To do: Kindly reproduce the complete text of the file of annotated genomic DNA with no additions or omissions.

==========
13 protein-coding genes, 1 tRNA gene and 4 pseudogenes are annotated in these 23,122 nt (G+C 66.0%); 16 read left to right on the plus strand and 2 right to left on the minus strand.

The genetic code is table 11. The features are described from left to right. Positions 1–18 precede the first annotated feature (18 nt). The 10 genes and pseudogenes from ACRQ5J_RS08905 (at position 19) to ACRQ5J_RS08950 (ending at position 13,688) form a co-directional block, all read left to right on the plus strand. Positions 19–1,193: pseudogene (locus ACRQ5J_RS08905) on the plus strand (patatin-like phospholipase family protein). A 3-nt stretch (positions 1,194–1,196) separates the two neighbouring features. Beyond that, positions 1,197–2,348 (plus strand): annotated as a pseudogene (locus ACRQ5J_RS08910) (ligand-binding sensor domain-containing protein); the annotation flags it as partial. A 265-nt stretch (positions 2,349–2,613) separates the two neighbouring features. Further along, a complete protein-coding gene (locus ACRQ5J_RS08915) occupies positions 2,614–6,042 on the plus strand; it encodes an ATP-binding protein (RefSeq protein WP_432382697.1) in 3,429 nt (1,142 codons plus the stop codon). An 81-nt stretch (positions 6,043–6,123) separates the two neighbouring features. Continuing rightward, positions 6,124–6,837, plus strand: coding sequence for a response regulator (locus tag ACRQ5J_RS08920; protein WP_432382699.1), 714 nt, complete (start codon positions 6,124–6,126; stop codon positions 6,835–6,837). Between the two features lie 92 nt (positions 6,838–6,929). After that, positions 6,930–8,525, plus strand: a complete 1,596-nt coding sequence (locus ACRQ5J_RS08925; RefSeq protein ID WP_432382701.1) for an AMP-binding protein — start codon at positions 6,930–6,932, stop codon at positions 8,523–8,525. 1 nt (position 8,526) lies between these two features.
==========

13 protein-coding genes, 1 tRNA gene and 4 pseudogenes are annotated in these 23,122 nt (G+C 66.0%); 16 read left to right on the plus strand and 2 right to left on the minus strand.

The genetic code is table 11. The features are described from left to right. Positions 1–18 precede the first annotated feature (18 nt). The 10 genes and pseudogenes from ACRQ5J_RS08905 (at position 19) to ACRQ5J_RS08950 (ending at position 13,688) form a co-directional block, all read left to right on the plus strand. Positions 19–1,193: pseudogene (locus ACRQ5J_RS08905) on the plus strand (patatin-like phospholipase family protein). A 3-nt stretch (positions 1,194–1,196) separates the two neighbouring features. Beyond that, positions 1,197–2,348 (plus strand): annotated as a pseudogene (locus ACRQ5J_RS08910) (ligand-binding sensor domain-containing protein); the annotation flags it as partial. A 265-nt stretch (positions 2,349–2,613) separates the two neighbouring features. Further along, a complete protein-coding gene (locus ACRQ5J_RS08915) occupies positions 2,614–6,042 on the plus strand; it encodes an ATP-binding protein (RefSeq protein WP_432382697.1) in 3,429 nt (1,142 codons plus the stop codon). An 81-nt stretch (positions 6,043–6,123) separates the two neighbouring features. Continuing rightward, positions 6,124–6,837, plus strand: coding sequence for a response regulator (locus tag ACRQ5J_RS08920; protein WP_432382699.1), 714 nt, complete (start codon positions 6,124–6,126; stop codon positions 6,835–6,837). Between the two features lie 92 nt (positions 6,838–6,929). After that, positions 6,930–8,525, plus strand: a complete 1,596-nt coding sequence (locus ACRQ5J_RS08925; RefSeq protein ID WP_432382701.1) for an AMP-binding protein — start codon at positions 6,930–6,932, stop codon at positions 8,523–8,525. 1 nt (position 8,526) lies between these two features.